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|Title:||Tracing the Origin of Diverted or Stolen Nuclear Material through Nuclear Forensic Investigations|
|Authors:||MAYER KLAUS; WALLENIUS MARIA; RAY Ian|
|Type:||Articles in periodicals and books|
|Abstract:||Since the beginning of the 1990¿s, more than 600 cases of illicit trafficking involving radioactive or nuclear material have been reported in the IAEA database. The reported seizures obviously represent only the tip of an iceberg and we have to assume that the real number of cases of illicit trafficking of nuclear and radioactive material is significantly higher. Most of the reported seizures refer to radioactive sources (such as 137Cs, 192Ir, 60Co or 90Sr) originating from medical or industrial applications. These materials pose a radiological hazard due to their high activity. The seized samples of nuclear material were generally of higher mass, yet of lower activity as compared to medical or industrial radioisotope sources. The threat associated with nuclear material is going beyond the shear consideration of the number of Becquerel of seized sample. The radiotoxicity of the alpha emitting nuclides typically encountered in nuclear material is significantly higher than that of beta or gamma emitters usually applied in medical sources. This represents a considerable hazard if the material is handled in inappropriate ways and particularly if considered in a terrorist context. The use of nuclear material in a radiological dispersal device (colloquially referred to as a ¿dirty bomb¿) is therefore a matter of serious concern. Furthermore, nuclear material ¿if available in sufficient quantity and quality- may be used in nuclear explosive devices. Nuclear material is generally under strict control of competent national or international authorities. This control may involve accountancy and safeguards measures and is generally combined with strict physical protection of the material. However, the reported seizures of nuclear material prove that nuclear material can be diverted or stolen in some instances. This leads to the conclusion that the implementation of treaties, agreements or conventions on safeguards and physical protection has not been fully achieved or suffers from gaps. Closing these gaps and improving the control of nuclear material at the sites where theft or diversion occurred are therefore of prime importance. This, however, requires the identification of the origin of the seized nuclear material.|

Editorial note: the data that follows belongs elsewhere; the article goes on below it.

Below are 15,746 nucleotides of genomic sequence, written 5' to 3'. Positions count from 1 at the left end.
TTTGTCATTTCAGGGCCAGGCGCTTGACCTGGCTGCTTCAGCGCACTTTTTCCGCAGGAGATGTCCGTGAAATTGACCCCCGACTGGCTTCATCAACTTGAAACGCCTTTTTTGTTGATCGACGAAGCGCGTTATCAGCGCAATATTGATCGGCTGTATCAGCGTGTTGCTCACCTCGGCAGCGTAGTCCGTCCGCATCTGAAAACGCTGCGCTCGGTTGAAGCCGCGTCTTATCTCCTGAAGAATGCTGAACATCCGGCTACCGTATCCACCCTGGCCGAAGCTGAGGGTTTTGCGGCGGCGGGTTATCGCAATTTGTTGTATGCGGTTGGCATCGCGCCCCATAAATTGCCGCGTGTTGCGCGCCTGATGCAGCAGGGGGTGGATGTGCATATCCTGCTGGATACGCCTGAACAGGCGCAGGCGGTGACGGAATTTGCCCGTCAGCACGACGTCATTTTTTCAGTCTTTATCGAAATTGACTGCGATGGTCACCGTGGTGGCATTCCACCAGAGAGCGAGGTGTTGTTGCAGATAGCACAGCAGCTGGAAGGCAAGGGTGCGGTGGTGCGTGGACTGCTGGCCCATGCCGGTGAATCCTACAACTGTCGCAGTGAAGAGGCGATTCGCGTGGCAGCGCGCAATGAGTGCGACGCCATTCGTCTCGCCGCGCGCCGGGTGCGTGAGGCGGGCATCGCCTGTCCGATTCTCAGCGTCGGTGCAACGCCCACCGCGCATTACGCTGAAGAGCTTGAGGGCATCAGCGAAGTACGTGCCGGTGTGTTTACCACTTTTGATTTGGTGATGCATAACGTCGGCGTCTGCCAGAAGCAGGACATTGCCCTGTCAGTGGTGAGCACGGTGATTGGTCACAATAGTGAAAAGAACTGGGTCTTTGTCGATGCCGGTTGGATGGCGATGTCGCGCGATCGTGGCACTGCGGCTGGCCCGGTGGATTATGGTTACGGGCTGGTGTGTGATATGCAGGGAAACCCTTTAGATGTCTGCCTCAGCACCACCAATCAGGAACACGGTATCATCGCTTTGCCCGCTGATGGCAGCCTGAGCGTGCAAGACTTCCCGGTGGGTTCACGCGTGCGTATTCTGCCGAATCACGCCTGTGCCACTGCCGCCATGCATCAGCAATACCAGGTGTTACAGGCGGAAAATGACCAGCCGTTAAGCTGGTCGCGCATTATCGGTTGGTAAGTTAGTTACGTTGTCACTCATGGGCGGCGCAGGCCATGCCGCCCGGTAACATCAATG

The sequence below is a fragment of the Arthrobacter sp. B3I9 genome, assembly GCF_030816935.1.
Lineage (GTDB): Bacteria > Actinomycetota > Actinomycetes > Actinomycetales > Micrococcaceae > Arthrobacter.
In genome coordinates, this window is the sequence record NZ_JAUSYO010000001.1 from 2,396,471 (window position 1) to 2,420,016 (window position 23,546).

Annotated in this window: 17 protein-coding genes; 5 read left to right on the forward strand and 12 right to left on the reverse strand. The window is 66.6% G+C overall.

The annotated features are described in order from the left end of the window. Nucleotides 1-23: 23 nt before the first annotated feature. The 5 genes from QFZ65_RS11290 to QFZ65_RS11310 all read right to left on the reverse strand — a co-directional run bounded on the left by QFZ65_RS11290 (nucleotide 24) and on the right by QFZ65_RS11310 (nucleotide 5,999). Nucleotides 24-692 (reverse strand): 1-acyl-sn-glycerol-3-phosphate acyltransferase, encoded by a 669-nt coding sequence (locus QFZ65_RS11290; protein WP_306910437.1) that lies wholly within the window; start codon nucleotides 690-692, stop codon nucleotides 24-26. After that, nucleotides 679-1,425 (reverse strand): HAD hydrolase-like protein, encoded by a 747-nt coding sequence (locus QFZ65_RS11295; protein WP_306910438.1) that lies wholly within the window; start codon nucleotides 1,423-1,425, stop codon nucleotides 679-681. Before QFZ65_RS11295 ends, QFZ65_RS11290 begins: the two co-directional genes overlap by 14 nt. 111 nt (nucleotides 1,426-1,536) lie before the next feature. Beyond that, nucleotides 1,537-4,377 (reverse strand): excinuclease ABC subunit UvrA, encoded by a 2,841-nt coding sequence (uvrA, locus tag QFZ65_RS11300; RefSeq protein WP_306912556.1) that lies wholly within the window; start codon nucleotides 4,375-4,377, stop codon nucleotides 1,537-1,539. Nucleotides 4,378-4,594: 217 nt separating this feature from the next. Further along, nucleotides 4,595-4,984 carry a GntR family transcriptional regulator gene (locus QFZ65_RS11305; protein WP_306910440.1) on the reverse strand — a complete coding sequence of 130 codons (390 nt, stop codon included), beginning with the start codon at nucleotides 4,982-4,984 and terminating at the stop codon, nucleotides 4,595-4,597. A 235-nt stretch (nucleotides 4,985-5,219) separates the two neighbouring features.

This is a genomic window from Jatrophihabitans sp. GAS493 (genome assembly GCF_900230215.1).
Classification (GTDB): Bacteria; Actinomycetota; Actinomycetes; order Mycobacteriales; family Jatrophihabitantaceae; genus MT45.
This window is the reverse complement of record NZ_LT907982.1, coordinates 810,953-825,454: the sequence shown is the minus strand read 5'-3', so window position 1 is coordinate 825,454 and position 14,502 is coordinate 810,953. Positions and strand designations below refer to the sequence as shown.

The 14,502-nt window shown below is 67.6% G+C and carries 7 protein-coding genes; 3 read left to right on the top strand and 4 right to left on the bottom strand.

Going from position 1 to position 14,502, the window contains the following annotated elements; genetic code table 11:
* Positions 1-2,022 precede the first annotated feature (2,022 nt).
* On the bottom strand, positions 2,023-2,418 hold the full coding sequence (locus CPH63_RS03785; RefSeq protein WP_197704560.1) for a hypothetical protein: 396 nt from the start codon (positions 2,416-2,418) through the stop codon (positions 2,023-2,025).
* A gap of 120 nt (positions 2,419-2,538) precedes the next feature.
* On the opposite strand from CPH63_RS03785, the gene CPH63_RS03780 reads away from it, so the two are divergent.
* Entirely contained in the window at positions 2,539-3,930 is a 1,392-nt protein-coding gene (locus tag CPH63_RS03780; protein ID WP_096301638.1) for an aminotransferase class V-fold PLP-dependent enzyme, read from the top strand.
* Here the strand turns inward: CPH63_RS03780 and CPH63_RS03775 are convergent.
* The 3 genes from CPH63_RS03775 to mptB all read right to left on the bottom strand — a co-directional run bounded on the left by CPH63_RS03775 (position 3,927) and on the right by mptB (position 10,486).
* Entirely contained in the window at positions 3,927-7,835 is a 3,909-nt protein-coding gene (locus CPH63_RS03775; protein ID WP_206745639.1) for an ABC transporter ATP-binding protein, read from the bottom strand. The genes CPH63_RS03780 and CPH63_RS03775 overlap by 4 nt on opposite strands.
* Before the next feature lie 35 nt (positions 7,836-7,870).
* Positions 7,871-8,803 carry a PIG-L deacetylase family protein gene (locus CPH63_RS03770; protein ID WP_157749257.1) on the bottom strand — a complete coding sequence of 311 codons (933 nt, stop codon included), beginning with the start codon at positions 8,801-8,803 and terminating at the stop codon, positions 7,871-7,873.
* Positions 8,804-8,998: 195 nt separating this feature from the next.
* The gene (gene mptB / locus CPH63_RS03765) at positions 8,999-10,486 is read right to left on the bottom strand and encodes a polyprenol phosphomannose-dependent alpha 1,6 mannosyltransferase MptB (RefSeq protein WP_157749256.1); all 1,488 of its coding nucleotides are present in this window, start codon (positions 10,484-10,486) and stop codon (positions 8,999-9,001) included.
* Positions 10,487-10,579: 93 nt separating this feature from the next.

|JRC Institute:||Nuclear Safety and Security|
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